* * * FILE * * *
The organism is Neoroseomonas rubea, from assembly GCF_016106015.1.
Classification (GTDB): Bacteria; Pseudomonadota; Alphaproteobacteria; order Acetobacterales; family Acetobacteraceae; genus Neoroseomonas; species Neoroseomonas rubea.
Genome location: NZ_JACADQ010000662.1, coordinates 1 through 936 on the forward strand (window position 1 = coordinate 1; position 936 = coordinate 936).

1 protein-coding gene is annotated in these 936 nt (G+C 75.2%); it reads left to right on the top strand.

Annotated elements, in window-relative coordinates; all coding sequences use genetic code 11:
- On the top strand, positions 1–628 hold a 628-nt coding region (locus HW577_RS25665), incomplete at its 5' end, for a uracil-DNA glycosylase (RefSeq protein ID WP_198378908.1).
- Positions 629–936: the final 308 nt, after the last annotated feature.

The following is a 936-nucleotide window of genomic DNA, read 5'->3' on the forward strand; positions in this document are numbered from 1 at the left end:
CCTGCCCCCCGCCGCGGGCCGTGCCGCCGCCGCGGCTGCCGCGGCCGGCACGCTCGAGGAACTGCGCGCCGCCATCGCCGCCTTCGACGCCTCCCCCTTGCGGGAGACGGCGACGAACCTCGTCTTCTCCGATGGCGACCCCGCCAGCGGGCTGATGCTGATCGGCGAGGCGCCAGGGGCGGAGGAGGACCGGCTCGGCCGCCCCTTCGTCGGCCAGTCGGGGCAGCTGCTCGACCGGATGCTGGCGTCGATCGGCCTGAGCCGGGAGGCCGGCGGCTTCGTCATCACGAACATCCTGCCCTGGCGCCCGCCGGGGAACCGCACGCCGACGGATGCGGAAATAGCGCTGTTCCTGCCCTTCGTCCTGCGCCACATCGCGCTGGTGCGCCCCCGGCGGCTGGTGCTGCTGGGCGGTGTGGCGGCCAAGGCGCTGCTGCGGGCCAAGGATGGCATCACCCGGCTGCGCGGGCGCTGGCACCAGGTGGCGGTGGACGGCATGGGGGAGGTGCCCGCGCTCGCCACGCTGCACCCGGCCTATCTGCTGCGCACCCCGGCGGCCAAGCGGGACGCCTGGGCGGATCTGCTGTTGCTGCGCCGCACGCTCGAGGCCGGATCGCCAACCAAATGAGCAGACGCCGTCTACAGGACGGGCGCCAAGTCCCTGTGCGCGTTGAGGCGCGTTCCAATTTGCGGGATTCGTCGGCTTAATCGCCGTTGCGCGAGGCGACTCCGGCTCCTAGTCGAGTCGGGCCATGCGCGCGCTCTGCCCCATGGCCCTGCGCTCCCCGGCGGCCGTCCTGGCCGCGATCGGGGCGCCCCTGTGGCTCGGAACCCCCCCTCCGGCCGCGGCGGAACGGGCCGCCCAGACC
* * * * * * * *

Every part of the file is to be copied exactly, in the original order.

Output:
The organism is Neoroseomonas rubea, from assembly GCF_016106015.1.
Classification (GTDB): Bacteria; Pseudomonadota; Alphaproteobacteria; order Acetobacterales; family Acetobacteraceae; genus Neoroseomonas; species Neoroseomonas rubea.
Genome location: NZ_JACADQ010000662.1, coordinates 1 through 936 on the forward strand (window position 1 = coordinate 1; position 936 = coordinate 936).

1 protein-coding gene is annotated in these 936 nt (G+C 75.2%); it reads left to right on the top strand.

Annotated elements, in window-relative coordinates; all coding sequences use genetic code 11:
- On the top strand, positions 1–628 hold a 628-nt coding region (locus HW577_RS25665), incomplete at its 5' end, for a uracil-DNA glycosylase (RefSeq protein ID WP_198378908.1).
- Positions 629–936: the final 308 nt, after the last annotated feature.

The following is a 936-nucleotide window of genomic DNA, read 5'->3' on the forward strand; positions in this document are numbered from 1 at the left end:
CCTGCCCCCCGCCGCGGGCCGTGCCGCCGCCGCGGCTGCCGCGGCCGGCACGCTCGAGGAACTGCGCGCCGCCATCGCCGCCTTCGACGCCTCCCCCTTGCGGGAGACGGCGACGAACCTCGTCTTCTCCGATGGCGACCCCGCCAGCGGGCTGATGCTGATCGGCGAGGCGCCAGGGGCGGAGGAGGACCGGCTCGGCCGCCCCTTCGTCGGCCAGTCGGGGCAGCTGCTCGACCGGATGCTGGCGTCGATCGGCCTGAGCCGGGAGGCCGGCGGCTTCGTCATCACGAACATCCTGCCCTGGCGCCCGCCGGGGAACCGCACGCCGACGGATGCGGAAATAGCGCTGTTCCTGCCCTTCGTCCTGCGCCACATCGCGCTGGTGCGCCCCCGGCGGCTGGTGCTGCTGGGCGGTGTGGCGGCCAAGGCGCTGCTGCGGGCCAAGGATGGCATCACCCGGCTGCGCGGGCGCTGGCACCAGGTGGCGGTGGACGGCATGGGGGAGGTGCCCGCGCTCGCCACGCTGCACCCGGCCTATCTGCTGCGCACCCCGGCGGCCAAGCGGGACGCCTGGGCGGATCTGCTGTTGCTGCGCCGCACGCTCGAGGCCGGATCGCCAACCAAATGAGCAGACGCCGTCTACAGGACGGGCGCCAAGTCCCTGTGCGCGTTGAGGCGCGTTCCAATTTGCGGGATTCGTCGGCTTAATCGCCGTTGCGCGAGGCGACTCCGGCTCCTAGTCGAGTCGGGCCATGCGCGCGCTCTGCCCCATGGCCCTGCGCTCCCCGGCGGCCGTCCTGGCCGCGATCGGGGCGCCCCTGTGGCTCGGAACCCCCCCTCCGGCCGCGGCGGAACGGGCCGCCCAGACC